On why the Trump administration has tried to dismantle Obamacare, even as it provides long-term health care

“Well, you know, there are some who feel that that's the answer and there are some who felt that maybe there are better answers. You know, ask yourself just this question: How much money is spent every year on each person in Medicaid? The answer is about $9,100. Is there a better way to spend that much money to make sure that people get the kind of care that they should have? Those are the kind of questions that should be asked by all of us, rather than just, you know, grasping onto one particular thing and saying this is the answer and if you're against that, you're a bad person.”

On whether he would extend a moratorium on foreclosures and evictions past July 1

“Well, we're already in the process of discussing that question. And obviously, if more extensions are needed, they will be granted.”

On whether the U.S. would be prepared if there’s a second wave of coronavirus

“ ‘If’ is the keyword there. Because it's not clear that there will be a second wave. But if, in fact, there is, obviously, we're much better prepared for it now than we were previously. Both in terms of PPE, in terms of understanding the virus, understanding how to live with it, how to minimize its spread. I think it still is incompetent upon us to emphasize to people that the guidelines are necessary and appropriate; in terms of social distancing, in terms of wearing masks when you cannot social distance, in terms of hand washing until we have eliminated the threat or until such time as we have effective vaccinations or cures.”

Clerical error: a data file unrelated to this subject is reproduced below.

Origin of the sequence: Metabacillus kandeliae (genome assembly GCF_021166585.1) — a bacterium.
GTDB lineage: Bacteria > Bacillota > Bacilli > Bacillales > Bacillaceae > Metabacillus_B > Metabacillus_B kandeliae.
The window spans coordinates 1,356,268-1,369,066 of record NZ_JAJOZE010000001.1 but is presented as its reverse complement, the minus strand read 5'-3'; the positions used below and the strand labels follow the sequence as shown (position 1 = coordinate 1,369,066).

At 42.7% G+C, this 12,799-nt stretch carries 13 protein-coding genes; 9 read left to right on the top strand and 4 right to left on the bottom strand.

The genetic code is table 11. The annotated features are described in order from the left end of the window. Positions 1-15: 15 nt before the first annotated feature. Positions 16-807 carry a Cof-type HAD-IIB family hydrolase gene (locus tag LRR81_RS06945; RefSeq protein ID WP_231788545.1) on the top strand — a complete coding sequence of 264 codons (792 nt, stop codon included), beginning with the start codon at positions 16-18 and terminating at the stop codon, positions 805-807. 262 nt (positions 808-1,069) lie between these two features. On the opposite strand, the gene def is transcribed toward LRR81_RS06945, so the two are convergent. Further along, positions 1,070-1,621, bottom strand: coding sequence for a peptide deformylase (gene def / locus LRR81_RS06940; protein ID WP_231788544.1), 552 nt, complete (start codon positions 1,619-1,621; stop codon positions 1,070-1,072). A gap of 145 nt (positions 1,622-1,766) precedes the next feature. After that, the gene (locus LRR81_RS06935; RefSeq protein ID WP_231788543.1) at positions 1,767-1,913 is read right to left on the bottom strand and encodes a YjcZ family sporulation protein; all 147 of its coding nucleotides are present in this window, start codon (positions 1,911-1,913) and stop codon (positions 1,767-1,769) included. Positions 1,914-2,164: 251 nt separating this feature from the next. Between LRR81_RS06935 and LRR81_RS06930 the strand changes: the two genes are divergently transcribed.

On whether it’s safe enough to host in-person political conventions in the summer

“I think what we really need to ask ourselves is, do we have other possibilities? What are the ways that we can still maintain safety? And, you know, let's work with our medical professionals and public health officials to figure out if there is, in fact, a safe way to do that.”


Lynn Menegon produced and edited this interview for broadcast with Peter O'Dowd and Kathleen McKenna. James Perkins Mastromarino and Samantha Raphelson adapted it for the web.

This segment aired on June 3, 2020.

Related:

Jeremy Hobson Twitter Former Co-Host, Here & Now
Before coming to WBUR to co-host Here & Now, Jeremy Hobson hosted the Marketplace Morning Report, a daily business news program with an audience of more than six million.

More…

Advertisement

Advertisement